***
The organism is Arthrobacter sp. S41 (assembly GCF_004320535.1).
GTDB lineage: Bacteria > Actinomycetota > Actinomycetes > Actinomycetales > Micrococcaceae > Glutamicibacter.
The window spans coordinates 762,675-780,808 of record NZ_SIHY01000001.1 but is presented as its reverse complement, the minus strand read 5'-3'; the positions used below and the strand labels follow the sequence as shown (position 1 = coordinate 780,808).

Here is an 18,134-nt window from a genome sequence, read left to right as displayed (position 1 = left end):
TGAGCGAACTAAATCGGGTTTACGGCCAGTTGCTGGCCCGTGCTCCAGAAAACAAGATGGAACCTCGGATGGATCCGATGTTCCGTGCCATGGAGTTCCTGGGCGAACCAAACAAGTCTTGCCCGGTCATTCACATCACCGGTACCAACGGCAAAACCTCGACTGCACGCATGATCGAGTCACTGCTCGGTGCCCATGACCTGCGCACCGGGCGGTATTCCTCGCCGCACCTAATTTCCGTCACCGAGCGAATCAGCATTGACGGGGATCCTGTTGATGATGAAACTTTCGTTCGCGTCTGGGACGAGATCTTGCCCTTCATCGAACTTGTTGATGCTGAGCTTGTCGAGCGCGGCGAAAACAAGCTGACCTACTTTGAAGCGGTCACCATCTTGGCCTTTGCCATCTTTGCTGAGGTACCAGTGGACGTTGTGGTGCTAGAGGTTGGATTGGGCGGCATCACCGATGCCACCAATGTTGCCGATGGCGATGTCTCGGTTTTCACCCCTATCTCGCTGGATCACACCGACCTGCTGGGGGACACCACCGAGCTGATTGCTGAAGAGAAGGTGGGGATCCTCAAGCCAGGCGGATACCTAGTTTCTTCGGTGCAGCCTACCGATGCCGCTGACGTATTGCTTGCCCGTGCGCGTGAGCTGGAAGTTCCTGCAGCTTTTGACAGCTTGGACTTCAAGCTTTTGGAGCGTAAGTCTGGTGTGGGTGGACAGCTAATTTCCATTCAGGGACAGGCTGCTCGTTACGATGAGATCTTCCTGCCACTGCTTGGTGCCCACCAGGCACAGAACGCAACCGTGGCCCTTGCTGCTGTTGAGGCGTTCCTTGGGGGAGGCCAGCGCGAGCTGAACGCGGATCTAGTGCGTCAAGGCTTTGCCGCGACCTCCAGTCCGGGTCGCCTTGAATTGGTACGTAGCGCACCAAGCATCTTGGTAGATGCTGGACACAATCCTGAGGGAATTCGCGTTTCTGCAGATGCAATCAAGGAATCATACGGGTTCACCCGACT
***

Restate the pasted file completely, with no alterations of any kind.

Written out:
The organism is Arthrobacter sp. S41 (assembly GCF_004320535.1).
GTDB lineage: Bacteria > Actinomycetota > Actinomycetes > Actinomycetales > Micrococcaceae > Glutamicibacter.
The window spans coordinates 762,675-780,808 of record NZ_SIHY01000001.1 but is presented as its reverse complement, the minus strand read 5'-3'; the positions used below and the strand labels follow the sequence as shown (position 1 = coordinate 780,808).

Here is an 18,134-nt window from a genome sequence, read left to right as displayed (position 1 = left end):
TGAGCGAACTAAATCGGGTTTACGGCCAGTTGCTGGCCCGTGCTCCAGAAAACAAGATGGAACCTCGGATGGATCCGATGTTCCGTGCCATGGAGTTCCTGGGCGAACCAAACAAGTCTTGCCCGGTCATTCACATCACCGGTACCAACGGCAAAACCTCGACTGCACGCATGATCGAGTCACTGCTCGGTGCCCATGACCTGCGCACCGGGCGGTATTCCTCGCCGCACCTAATTTCCGTCACCGAGCGAATCAGCATTGACGGGGATCCTGTTGATGATGAAACTTTCGTTCGCGTCTGGGACGAGATCTTGCCCTTCATCGAACTTGTTGATGCTGAGCTTGTCGAGCGCGGCGAAAACAAGCTGACCTACTTTGAAGCGGTCACCATCTTGGCCTTTGCCATCTTTGCTGAGGTACCAGTGGACGTTGTGGTGCTAGAGGTTGGATTGGGCGGCATCACCGATGCCACCAATGTTGCCGATGGCGATGTCTCGGTTTTCACCCCTATCTCGCTGGATCACACCGACCTGCTGGGGGACACCACCGAGCTGATTGCTGAAGAGAAGGTGGGGATCCTCAAGCCAGGCGGATACCTAGTTTCTTCGGTGCAGCCTACCGATGCCGCTGACGTATTGCTTGCCCGTGCGCGTGAGCTGGAAGTTCCTGCAGCTTTTGACAGCTTGGACTTCAAGCTTTTGGAGCGTAAGTCTGGTGTGGGTGGACAGCTAATTTCCATTCAGGGACAGGCTGCTCGTTACGATGAGATCTTCCTGCCACTGCTTGGTGCCCACCAGGCACAGAACGCAACCGTGGCCCTTGCTGCTGTTGAGGCGTTCCTTGGGGGAGGCCAGCGCGAGCTGAACGCGGATCTAGTGCGTCAAGGCTTTGCCGCGACCTCCAGTCCGGGTCGCCTTGAATTGGTACGTAGCGCACCAAGCATCTTGGTAGATGCTGGACACAATCCTGAGGGAATTCGCGTTTCTGCAGATGCAATCAAGGAATCATACGGGTTCACCCGACT